Four days before I posted that Dutch film critic’s review of Anton Corbijn‘s The American, Big Hollywood‘s Kurt Schlichter reviewed Rowan Joffe‘s screenplay, and I have to say it’s moderately amusing. Even though Schlichter is one of “them,” he can be funny. Except he needs to spell arrivederci correctly next time.
“We never find out much about [George Clooney's] back-story, which is okay because we really don’t care,” he says toward the end. “His tattoo reveals that he’s ex-Special Forces, because, as we know, all Green Berets leave the Army to join that giant high-priced international hit man industry we somehow never hear about in real-life. If in reality half as many people were employed as high-priced professional assassins as Hollywood movies depict, the unemployment rate would only be 9% and the Obama administration would point to it as evidence the stimulus is working.
“The script is technically proficient and evocative, meaning that I could clearly and fully visualize all of the tired, hackneyed cliches. On the plus side, other than the ‘you Americans don’t know how to live life’ crap, it’s not political. It’ll be equally dull for adherents of every political stripe.
“And there’s another upside – there’s a hot Italian girl character in it and in pretty much every scene she’s taking off her clothes. I don’t mean just once or twice — I mean this gal makes Lindsay Lohan look like a particularly repressed Amish chick during Sunday school. So Clooney gets to pick up a big paycheck for hanging out in the Italian countryside surrounded by hot naked girls (yeah, there’s more than one), so I can see what was in The American for him. Unfortunately, I still can’t see what’s supposed to be in it for the rest of us.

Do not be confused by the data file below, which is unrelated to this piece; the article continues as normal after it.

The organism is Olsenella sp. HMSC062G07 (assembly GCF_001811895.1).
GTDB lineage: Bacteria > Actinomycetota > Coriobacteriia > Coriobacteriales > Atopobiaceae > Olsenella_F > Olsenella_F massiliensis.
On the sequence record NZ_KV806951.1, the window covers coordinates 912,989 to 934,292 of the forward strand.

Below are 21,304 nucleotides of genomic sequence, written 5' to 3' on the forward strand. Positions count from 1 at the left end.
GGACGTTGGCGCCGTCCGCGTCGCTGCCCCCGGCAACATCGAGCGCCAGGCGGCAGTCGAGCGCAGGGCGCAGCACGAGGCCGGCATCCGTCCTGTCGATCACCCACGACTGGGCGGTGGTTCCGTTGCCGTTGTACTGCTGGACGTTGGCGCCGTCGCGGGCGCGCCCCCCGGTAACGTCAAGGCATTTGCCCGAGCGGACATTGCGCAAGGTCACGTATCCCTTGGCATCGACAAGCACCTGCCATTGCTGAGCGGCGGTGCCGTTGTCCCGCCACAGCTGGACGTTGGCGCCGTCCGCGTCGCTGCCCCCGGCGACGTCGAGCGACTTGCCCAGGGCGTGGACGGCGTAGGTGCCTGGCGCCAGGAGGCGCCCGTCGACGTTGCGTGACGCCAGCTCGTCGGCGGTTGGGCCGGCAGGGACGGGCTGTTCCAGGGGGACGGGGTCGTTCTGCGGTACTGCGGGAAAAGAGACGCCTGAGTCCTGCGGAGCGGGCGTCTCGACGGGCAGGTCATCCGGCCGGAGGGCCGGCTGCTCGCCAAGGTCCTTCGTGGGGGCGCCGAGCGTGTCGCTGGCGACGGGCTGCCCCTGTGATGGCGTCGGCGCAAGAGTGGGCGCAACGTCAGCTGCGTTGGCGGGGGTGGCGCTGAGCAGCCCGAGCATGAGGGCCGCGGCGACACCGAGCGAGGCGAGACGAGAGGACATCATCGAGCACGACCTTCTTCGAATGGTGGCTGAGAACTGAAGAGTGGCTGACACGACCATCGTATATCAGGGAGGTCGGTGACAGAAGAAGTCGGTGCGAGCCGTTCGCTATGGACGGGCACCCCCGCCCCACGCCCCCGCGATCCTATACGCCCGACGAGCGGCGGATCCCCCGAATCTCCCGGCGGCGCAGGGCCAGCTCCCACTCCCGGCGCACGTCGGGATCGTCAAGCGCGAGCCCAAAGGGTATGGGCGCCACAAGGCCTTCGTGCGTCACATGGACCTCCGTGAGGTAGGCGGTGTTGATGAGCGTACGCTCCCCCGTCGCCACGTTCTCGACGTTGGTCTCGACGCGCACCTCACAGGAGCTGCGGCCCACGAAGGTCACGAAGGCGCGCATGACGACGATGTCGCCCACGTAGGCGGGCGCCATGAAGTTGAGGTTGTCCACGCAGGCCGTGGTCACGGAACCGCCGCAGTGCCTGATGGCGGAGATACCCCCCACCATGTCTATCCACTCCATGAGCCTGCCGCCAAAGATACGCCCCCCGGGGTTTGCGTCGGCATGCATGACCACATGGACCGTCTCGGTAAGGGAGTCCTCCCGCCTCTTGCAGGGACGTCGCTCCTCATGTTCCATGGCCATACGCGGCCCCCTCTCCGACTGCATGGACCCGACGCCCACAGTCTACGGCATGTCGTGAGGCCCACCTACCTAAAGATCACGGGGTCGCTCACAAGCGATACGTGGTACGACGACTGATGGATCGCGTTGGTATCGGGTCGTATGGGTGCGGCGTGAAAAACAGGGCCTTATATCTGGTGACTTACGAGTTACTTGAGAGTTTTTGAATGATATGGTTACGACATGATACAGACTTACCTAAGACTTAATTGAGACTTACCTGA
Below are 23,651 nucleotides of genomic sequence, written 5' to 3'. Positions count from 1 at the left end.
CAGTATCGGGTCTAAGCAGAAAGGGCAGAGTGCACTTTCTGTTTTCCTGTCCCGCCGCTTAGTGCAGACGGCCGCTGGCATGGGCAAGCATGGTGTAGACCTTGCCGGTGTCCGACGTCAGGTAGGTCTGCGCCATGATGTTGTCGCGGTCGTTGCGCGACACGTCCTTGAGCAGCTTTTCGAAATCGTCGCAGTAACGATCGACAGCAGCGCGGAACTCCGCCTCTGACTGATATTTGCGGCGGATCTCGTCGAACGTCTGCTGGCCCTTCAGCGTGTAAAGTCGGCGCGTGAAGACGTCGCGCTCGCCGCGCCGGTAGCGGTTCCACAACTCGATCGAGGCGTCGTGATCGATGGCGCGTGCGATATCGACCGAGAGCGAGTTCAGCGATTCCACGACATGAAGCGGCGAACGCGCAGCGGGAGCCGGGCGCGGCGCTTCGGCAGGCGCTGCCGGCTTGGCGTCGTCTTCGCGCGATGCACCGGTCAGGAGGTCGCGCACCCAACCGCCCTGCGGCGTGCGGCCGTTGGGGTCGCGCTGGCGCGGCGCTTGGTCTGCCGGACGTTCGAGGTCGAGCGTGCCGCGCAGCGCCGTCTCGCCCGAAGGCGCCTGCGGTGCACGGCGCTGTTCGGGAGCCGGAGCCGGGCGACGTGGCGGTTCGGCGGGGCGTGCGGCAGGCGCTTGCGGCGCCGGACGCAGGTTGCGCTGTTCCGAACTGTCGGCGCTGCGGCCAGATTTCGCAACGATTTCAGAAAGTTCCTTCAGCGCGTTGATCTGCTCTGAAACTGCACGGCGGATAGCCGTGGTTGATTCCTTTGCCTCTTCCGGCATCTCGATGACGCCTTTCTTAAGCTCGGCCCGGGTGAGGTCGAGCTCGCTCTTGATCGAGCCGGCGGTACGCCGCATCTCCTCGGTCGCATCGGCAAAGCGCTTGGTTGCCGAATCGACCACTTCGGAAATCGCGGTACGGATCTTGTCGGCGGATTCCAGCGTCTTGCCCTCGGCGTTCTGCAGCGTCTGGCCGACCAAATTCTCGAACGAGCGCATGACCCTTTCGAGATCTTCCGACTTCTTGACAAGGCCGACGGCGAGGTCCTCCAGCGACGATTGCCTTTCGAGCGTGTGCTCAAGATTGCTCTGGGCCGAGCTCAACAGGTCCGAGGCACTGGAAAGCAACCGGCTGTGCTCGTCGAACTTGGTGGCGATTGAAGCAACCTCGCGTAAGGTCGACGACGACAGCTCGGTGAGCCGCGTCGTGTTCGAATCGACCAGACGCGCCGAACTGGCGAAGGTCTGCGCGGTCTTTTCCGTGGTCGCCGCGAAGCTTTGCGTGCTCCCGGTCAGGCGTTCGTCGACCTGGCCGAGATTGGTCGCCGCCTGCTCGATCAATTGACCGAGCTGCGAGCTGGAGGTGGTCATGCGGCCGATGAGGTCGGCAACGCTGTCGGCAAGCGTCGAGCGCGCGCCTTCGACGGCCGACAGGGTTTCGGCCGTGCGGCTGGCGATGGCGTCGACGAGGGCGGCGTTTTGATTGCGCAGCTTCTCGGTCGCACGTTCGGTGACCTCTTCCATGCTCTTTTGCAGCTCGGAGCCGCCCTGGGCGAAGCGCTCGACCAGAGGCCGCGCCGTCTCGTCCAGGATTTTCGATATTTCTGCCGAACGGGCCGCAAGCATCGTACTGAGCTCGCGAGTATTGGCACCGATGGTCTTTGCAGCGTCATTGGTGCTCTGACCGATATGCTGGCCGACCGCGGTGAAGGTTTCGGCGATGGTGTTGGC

One plus for the film, Schlicter says, will be the talented Corbijn, last seen directing the very cool Joy Division movie Control. And yet “terrifyingly, a true story about a Goth band and its lead singer’s eventual suicide has more laughs than this script does, which is to say at least one.”
It’s now 12:45 pm. The American will screen in Manhattan a little more than six hours from now.
Update: Who was I to talk about Schichter misspelling arrivederci when I couldn’t spell his last name correctly? Apologies.